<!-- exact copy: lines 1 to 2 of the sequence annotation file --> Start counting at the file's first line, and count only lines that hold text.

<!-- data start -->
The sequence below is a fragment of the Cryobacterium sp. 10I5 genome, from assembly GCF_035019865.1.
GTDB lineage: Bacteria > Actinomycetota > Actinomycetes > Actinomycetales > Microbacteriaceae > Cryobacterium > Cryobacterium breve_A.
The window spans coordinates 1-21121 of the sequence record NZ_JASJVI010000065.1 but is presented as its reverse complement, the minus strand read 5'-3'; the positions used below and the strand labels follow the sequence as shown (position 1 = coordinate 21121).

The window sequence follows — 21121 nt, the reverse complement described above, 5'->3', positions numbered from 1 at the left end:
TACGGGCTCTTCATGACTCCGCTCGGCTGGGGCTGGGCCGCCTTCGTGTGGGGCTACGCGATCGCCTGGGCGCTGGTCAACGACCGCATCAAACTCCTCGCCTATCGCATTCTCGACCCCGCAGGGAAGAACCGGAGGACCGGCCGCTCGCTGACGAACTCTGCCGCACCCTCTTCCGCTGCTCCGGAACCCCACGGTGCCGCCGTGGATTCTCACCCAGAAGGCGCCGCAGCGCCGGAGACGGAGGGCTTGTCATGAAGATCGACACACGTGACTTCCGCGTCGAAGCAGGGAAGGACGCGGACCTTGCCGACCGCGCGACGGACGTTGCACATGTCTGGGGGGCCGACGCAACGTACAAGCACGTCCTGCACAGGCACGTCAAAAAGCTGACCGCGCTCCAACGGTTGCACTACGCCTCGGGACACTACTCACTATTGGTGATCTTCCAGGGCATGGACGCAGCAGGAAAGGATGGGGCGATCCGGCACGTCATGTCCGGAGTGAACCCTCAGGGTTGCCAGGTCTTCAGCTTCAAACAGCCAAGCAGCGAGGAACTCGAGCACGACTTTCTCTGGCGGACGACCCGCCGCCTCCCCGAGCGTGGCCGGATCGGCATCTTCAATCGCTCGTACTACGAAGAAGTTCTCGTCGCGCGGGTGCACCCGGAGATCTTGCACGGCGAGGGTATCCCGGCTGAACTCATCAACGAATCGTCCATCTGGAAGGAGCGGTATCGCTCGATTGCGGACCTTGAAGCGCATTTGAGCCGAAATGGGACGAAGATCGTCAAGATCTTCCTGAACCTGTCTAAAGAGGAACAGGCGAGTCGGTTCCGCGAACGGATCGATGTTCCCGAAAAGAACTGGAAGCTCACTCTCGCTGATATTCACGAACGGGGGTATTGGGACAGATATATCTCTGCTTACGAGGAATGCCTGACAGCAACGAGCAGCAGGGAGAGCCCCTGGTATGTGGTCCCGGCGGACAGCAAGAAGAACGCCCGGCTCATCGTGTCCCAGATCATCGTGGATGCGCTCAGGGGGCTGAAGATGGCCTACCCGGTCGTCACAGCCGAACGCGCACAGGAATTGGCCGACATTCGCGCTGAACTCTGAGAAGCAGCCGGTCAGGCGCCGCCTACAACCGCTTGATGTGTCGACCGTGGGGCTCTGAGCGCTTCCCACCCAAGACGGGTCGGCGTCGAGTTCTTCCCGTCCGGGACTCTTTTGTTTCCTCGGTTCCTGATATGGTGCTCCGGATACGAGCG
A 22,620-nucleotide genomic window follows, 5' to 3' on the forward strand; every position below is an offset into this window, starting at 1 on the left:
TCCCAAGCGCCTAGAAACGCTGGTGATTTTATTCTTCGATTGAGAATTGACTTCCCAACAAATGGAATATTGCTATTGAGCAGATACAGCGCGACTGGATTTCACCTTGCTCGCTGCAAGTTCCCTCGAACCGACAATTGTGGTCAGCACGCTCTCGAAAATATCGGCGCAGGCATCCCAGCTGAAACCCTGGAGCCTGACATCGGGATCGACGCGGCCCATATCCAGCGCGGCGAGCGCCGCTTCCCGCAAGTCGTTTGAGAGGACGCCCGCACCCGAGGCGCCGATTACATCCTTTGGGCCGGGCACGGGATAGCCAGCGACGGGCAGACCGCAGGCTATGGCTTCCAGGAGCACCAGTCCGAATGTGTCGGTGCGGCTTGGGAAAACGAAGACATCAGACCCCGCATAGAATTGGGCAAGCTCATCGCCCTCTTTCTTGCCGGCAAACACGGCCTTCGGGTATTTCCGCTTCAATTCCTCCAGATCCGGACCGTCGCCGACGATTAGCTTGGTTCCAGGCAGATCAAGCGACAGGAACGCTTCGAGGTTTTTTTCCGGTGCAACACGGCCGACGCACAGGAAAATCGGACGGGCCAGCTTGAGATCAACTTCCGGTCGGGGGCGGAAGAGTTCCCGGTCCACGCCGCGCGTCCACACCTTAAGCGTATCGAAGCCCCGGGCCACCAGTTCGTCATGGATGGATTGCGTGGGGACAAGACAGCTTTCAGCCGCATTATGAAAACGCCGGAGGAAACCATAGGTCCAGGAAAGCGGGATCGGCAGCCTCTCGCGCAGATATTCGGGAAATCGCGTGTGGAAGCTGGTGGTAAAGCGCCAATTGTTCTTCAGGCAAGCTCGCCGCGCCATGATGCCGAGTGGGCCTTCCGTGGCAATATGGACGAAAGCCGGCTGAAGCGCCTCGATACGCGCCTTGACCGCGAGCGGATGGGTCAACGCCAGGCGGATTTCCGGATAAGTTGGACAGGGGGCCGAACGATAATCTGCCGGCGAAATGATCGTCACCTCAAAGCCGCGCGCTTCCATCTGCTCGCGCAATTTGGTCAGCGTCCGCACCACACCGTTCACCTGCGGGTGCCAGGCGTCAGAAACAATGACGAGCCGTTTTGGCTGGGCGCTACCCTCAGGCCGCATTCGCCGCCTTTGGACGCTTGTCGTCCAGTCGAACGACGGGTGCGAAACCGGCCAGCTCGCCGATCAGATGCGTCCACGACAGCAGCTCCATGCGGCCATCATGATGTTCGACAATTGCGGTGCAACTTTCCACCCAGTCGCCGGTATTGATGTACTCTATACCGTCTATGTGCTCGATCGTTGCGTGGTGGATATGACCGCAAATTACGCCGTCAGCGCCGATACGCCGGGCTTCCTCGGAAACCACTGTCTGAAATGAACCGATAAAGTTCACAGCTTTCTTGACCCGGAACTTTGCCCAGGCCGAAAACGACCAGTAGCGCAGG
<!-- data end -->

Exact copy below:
The sequence below is a fragment of the Cryobacterium sp. 10I5 genome, from assembly GCF_035019865.1.
GTDB lineage: Bacteria > Actinomycetota > Actinomycetes > Actinomycetales > Microbacteriaceae > Cryobacterium > Cryobacterium breve_A.